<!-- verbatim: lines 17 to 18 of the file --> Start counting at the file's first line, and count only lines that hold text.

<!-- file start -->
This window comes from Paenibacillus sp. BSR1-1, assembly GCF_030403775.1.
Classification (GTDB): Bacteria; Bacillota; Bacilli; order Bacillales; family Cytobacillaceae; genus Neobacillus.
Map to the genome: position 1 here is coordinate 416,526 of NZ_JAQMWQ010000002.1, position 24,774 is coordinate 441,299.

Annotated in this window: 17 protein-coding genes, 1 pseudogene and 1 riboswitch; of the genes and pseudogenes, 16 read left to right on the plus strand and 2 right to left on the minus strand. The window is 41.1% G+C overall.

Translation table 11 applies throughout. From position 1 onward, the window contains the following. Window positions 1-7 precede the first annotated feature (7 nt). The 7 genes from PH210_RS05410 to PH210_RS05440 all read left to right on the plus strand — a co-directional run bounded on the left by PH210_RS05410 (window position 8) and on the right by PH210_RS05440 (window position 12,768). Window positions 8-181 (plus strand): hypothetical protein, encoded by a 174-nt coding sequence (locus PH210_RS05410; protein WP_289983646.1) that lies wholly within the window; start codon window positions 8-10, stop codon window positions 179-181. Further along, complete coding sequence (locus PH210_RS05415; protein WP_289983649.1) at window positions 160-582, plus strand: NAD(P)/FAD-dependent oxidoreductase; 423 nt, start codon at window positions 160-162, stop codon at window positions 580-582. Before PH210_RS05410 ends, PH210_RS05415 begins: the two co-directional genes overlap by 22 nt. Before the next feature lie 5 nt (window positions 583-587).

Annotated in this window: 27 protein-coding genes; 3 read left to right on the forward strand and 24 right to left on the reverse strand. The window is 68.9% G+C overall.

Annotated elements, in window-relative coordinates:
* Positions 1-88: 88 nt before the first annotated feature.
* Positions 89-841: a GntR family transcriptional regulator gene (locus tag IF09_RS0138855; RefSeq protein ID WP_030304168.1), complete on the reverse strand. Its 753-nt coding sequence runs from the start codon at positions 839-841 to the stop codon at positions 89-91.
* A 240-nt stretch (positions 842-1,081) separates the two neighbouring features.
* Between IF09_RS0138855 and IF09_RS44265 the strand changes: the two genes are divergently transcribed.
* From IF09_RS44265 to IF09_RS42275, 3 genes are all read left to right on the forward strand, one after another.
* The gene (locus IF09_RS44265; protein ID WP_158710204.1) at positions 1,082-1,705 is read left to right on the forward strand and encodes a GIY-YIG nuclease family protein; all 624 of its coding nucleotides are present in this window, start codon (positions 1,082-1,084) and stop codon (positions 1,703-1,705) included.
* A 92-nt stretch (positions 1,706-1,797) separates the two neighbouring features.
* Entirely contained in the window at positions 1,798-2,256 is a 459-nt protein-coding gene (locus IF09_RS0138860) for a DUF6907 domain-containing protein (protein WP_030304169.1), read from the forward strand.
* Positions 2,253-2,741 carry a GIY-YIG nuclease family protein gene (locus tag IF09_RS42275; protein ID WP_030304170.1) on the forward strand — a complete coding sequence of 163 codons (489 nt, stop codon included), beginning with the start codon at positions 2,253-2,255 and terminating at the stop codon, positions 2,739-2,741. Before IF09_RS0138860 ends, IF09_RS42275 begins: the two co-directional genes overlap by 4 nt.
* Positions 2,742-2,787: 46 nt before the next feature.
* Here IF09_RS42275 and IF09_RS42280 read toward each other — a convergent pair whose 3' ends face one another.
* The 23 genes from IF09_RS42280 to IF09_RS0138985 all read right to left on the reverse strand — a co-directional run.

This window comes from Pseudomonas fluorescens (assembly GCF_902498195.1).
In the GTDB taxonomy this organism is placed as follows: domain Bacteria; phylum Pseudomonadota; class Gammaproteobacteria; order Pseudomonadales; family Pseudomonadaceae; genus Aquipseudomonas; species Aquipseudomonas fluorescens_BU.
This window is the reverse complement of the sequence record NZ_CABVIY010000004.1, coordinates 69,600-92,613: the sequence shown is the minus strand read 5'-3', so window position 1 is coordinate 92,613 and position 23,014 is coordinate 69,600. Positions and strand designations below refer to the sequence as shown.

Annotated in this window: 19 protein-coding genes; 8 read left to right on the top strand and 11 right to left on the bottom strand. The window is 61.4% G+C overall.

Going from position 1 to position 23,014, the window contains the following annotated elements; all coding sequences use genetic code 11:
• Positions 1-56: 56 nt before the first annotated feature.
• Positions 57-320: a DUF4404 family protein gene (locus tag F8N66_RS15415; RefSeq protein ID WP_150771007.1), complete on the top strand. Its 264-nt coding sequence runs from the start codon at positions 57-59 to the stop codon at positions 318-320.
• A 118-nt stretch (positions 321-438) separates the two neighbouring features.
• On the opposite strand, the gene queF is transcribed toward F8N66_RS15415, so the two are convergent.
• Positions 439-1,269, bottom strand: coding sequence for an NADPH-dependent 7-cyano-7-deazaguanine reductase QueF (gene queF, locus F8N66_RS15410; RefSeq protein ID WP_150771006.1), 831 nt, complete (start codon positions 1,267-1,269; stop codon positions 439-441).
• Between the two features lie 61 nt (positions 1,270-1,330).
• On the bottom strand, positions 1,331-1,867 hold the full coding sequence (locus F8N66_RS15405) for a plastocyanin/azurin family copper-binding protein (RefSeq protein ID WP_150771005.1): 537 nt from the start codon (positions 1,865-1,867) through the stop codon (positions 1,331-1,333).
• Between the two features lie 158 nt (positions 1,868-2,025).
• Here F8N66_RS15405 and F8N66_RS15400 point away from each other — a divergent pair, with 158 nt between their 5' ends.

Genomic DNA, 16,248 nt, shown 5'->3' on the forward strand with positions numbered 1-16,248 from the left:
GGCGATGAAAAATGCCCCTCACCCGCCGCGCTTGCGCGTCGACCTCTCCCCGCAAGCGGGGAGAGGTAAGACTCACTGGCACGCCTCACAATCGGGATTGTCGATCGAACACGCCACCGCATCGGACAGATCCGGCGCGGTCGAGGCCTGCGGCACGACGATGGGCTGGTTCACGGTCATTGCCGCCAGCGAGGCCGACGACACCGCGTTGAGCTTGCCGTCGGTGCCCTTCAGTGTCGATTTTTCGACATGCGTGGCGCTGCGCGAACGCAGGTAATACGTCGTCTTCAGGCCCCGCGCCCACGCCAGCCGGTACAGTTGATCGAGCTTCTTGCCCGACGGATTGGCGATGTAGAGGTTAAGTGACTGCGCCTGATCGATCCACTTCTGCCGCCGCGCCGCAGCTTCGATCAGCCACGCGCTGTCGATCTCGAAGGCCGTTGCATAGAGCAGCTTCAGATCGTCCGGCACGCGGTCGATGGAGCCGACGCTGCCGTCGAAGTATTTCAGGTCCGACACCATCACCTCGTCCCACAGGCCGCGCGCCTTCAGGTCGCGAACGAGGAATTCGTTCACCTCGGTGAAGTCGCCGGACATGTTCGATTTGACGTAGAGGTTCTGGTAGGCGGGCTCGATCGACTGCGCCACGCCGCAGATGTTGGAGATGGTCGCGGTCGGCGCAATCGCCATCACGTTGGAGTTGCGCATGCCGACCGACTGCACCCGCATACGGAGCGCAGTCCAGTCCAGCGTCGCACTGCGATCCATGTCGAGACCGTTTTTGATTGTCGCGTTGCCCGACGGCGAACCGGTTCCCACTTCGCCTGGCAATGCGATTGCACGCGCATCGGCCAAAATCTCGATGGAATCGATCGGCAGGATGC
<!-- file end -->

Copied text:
* Positions 2,742-2,787: 46 nt before the next feature.
* Here IF09_RS42275 and IF09_RS42280 read toward each other — a convergent pair whose 3' ends face one another.